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Facts about the Arboretum

  • The arboretum is an island of trees in an urban sea
    The arboretum is an island of trees in an urban sea

    The entire Vanderbilt campus is designated as an arboretum. In 2013 the campus contained 6181 identified and geolocated trees and shrubs. Each year 150 to 200 new trees are planted to replace trees that die or as landscaping for new construction.

  • There are approximately 190 species of trees and shrubs in the arboretum.
  • The oldest and most famous tree on campus was the Bicentennial Oak but alas, it fell down in 2022.
  • There is a tie for largest tree in the arboretum.
  • Vanderbilt was first referred to as an arboretum in May 1879, only six years after the university was founded (“Catalogue of the Species and Varieties of Plants in the Vanderbilt Arboretum“, Vanderbilt University Archives).
  • The most common tree species on campus is Magnolia grandiflora (southern magnolia) with 545 representatives. The two hackberry (Celtis) species on campus commonly hybridize in the Nashville area, making it virtually impossible to identify them to species.  The total number of northern hackberry (Celtis occidentalis), sugarberry (Celtis laevigata), and unidentified hackberries (Celtis spp.) is 500, making “hackberry” the second most common recognizable tree on campus.  Acer saccharum (sugar maple) takes third place with 488.
  • The symbol of Vanderbilt is the white oak tree (Quercus alba).  However there are only 53 white oak trees on campus, putting it in third place among the oaks at Vanderbilt (after 178 willow oaks – Quercus phellos and 88 pin oaks – Quercus palustris). There are a total of 16 species of oaks (Quercus) present on campus – the most well-represented genus in the arboretum.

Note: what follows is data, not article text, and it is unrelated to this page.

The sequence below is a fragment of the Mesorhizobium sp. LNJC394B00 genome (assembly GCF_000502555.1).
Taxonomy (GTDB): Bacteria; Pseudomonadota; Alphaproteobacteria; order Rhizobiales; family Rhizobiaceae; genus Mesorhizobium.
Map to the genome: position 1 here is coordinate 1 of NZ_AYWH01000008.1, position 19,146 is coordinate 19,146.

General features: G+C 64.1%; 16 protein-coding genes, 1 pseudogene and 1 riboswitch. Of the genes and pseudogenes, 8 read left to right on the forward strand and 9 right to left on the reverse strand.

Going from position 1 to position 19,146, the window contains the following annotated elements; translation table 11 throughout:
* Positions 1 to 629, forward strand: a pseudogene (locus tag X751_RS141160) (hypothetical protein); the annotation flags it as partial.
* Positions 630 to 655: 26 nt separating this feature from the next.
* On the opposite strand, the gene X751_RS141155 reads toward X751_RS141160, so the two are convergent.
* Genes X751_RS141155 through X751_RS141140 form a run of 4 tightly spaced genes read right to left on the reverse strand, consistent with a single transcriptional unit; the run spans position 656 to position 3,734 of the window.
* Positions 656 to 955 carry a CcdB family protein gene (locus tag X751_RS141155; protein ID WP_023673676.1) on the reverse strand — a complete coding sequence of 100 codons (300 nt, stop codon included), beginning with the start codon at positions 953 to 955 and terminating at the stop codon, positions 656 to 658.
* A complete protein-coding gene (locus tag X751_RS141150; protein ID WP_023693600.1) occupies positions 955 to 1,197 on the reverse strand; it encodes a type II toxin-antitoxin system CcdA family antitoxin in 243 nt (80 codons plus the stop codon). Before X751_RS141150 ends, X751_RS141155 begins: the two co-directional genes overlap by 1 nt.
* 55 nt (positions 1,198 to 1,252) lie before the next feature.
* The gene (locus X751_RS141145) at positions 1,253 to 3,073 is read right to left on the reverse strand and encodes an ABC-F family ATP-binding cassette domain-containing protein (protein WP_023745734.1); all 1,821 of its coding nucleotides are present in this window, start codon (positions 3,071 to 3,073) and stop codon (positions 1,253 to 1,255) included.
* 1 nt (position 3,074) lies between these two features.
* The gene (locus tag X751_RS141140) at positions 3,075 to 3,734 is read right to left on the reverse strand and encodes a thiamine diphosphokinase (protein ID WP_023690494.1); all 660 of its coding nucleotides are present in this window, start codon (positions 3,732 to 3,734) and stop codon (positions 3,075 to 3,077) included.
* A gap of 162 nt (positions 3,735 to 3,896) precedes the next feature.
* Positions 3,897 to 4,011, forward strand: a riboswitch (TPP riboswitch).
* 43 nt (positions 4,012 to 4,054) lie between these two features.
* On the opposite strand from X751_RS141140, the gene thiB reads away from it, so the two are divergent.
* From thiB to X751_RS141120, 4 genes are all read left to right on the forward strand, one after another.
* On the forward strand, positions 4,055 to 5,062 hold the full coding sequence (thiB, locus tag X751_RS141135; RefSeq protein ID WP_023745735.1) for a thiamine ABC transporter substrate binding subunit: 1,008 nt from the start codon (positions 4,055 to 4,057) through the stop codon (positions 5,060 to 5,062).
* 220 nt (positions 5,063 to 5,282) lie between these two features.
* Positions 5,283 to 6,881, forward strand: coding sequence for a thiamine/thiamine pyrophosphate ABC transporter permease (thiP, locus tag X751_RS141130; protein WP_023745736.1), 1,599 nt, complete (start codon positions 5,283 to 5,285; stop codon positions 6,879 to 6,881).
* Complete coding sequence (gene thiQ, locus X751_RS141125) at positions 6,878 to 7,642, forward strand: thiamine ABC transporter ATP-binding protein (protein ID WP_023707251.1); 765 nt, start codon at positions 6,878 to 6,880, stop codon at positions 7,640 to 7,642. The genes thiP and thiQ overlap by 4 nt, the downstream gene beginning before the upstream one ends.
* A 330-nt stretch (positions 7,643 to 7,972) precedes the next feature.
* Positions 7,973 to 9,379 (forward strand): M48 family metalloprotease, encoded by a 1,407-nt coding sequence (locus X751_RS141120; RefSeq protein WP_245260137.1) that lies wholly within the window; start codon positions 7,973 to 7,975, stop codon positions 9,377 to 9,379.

Urban legends

Legend: The arboretum contains every species of tree in Tennessee.
Fact: Not true. There are a number of native species not represented, such as Crataegus harbisoniiFraxinus quadrangulataAralia spinosa, etc.

Legend: Somebody gave a million dollars to label the trees
Fact: Not true. This legend originates from incorrect information in a 1987 Vanderbilt Register article which was subsequently corrected in Vanderbilt Register vol. VII no. 40 p.2 (July 10, 1987). The actual amount given in 1968 was $15,000 into an endowment to honor James Mapheus Smith. For more information, see the history of the arboretum.

Legend: In order to be an arboretum, Vanderbilt has to …
Fact: There are actually no particular requirements to be called an arboretum. However, in 1988 the campus was registered with the American Public Gardens Association (APGA) as an arboretum. In October 2020, the arboretum was accredited as a Level II arboretum by ArbNet, the international arboretum certification organization. Vanderbilt’s arboretum achieved this level by meeting several criteria, including a minimum number of 100 species of trees, and carrying out educational programming.

Legend: The arboretum contains seven Tennessee state champion trees.
Fact: In 1994, the arboretum did have seven champion trees, and this was recorded in The Trees of Vanderbilt, p.7. However, since that time at least five have died and two have been dethroned by larger trees elsewhere. No state champions remain.

Legend: There is a haunted graveyard somewhere on campus.
Fact: There actually are several graves on campus. Bishop McTyeire, an important figure in the early history of the university, had the graves of several important local bishops moved to campus soon after the university started. Landon C. Garland, the university’s first chancellor was buried at the same site. McTyeire himself is also buried there; in Chancellor Kirkland’s inagural address in 1893 he noted “under the shade of magnolias that his own hand planted, he sleepeth well”. Those magnolia trees (east treewest tree) still grow there today next to the stone monument that marks the burial site.

Video Introduction to the Arboretum

This video was created by Elizabeth Hall as a final project for her film production class in April, 2017.